Last week, while chatting around my kitchen table with a friend, she pulled out her phone and proceeded to play a round of Temple Run while we continued our conversation. Taking a cue from her, I whipped out my phone and began playing as well. And there we sat, talking as we individually played our games; eyes on our phones, concentration focused on not running into a tree or getting attacked by demon monkeys. As a non-gamer (I am reluctant to identify myself even as a casual gamer), this was an extremely unusual situation for me to be in. I have never connected with friends over Xbox LIVE or hung in on a Friday night playing Mario, but I am increasingly finding myself in situations where I am bonding and interacting with my friends over an iOS game.
I have never, ever, been a “gamer.” I may have dabbled with some Sims or Guitar Hero, but prior to installing Temple Run I had gone years without repeatedly playing any videogames. While a love of videogames was something I could conceptualize, comparing it to my love of books, it was never something that I personally experienced. I blame that on my horrible hand-eye coordination.
There are roughly 100,000 games currently available in the App Store. The mobile gaming market has grown exponentially in recent years, garnering attention from people who have never owned a console or handheld gaming device, but who own a smartphone. The smartphone has quickly captured a previously untapped market of gamers, getting Dad — who hasn’t played a video game since Centipede at the arcade — to spend spare moments slinging birds at pigs. Recently, the success of mobile gaming has even sparked discussion on the end of handheld devices.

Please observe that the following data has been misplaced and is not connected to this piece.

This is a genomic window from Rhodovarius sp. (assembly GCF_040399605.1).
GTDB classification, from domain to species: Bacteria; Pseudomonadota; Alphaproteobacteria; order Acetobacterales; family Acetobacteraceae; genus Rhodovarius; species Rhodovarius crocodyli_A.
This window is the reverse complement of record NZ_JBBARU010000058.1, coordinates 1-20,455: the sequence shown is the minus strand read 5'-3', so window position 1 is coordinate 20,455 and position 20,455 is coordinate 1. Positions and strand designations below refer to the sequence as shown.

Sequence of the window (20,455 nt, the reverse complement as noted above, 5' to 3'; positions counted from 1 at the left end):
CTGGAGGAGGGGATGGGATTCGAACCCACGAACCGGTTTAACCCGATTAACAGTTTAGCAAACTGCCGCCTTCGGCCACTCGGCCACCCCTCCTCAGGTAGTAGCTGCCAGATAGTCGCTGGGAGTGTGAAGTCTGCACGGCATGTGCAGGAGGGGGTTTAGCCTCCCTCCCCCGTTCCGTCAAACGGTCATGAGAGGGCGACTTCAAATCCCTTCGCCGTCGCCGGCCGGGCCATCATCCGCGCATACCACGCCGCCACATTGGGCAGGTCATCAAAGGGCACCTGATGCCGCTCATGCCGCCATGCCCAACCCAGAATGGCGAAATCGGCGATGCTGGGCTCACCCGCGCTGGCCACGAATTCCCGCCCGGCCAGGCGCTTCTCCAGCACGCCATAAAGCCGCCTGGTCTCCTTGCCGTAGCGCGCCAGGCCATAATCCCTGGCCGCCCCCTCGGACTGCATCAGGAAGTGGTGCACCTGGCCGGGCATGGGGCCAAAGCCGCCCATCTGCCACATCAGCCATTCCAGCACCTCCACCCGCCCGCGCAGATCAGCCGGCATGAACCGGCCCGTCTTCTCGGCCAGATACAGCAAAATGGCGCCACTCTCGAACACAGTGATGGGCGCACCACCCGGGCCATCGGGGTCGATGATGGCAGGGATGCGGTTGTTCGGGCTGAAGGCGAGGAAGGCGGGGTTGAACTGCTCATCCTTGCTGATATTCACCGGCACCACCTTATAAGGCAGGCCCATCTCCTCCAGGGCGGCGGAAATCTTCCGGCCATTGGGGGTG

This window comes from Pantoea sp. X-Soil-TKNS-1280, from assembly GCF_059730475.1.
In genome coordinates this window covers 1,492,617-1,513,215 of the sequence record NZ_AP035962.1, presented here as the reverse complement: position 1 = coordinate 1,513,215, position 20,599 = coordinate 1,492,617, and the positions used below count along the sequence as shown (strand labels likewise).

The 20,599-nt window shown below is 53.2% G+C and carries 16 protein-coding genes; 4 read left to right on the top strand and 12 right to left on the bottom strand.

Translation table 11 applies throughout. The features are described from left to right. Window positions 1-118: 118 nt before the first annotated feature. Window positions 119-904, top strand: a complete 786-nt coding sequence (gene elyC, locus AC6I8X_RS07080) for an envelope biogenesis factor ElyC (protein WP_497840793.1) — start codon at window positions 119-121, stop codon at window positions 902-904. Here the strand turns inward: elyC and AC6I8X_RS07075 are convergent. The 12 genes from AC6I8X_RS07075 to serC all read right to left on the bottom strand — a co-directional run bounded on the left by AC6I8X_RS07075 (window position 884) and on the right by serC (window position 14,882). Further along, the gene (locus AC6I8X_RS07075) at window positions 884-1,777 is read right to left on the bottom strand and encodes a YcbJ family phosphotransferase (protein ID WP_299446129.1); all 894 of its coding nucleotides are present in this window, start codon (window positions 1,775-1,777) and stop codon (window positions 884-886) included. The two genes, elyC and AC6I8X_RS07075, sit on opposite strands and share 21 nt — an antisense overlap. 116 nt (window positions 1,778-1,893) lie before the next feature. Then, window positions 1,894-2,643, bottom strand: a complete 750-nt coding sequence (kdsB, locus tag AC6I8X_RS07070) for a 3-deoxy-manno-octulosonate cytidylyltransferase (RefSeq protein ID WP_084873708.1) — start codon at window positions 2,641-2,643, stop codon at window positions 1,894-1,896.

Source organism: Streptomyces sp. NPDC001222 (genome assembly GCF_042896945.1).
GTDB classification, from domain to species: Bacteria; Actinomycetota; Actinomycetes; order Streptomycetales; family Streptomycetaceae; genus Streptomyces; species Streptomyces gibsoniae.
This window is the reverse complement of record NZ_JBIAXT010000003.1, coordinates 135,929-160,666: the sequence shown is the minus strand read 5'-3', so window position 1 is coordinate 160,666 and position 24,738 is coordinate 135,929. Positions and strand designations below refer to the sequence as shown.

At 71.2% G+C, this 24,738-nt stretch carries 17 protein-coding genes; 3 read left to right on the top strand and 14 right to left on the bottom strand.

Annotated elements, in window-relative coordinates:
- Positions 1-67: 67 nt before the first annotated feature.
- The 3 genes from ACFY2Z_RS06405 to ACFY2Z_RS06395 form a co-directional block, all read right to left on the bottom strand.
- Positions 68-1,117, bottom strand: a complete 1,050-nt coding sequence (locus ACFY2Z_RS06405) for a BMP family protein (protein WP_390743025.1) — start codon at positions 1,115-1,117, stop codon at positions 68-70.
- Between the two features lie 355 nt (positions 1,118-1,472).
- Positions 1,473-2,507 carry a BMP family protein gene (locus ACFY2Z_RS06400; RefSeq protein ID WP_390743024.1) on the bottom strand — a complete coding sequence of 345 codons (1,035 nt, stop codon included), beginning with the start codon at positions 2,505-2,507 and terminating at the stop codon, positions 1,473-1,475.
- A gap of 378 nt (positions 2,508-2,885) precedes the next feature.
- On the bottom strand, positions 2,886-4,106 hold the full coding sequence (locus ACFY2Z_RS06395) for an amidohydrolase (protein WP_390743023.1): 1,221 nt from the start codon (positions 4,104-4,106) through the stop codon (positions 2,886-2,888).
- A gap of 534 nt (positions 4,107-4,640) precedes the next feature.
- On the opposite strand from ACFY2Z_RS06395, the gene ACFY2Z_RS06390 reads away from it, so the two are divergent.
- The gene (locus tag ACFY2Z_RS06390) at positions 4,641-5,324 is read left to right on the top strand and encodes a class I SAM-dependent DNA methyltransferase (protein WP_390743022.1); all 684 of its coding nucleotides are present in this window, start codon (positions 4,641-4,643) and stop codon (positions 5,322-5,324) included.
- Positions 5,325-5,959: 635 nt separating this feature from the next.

As an iPhone owner for years, I still was never attracted to the games that entertained my friends, using my phone primarily for email and, well, phone calls. There was a gaming revolution occurring around me, but I was primarily immune to the draw of the game. What about Temple Run changed it all for me? As a self-proclaimed non-gamer, I base my addiction on its quick and consistent gameplay. I can pick it up on my two-minute subway ride or do back-to-back runs for an hour and it’s the same enjoyable game. Graphics are irrelevant to me. As someone who has never consistently experienced the almost life-like animation of certain console games, the visual gaming components are not high on my list of importance. Instead, it is the extremely simple, repetitive, yet exciting gameplay that keeps me starting up the only game I have on my iPhone. And small allusions to my childhood fictional idol — Indiana Jones — didn’t hurt at all.
Temple Run breaks taken while writing this blog post: 5
*Imangi, the studio behind Temple Run is a TriplePoint client.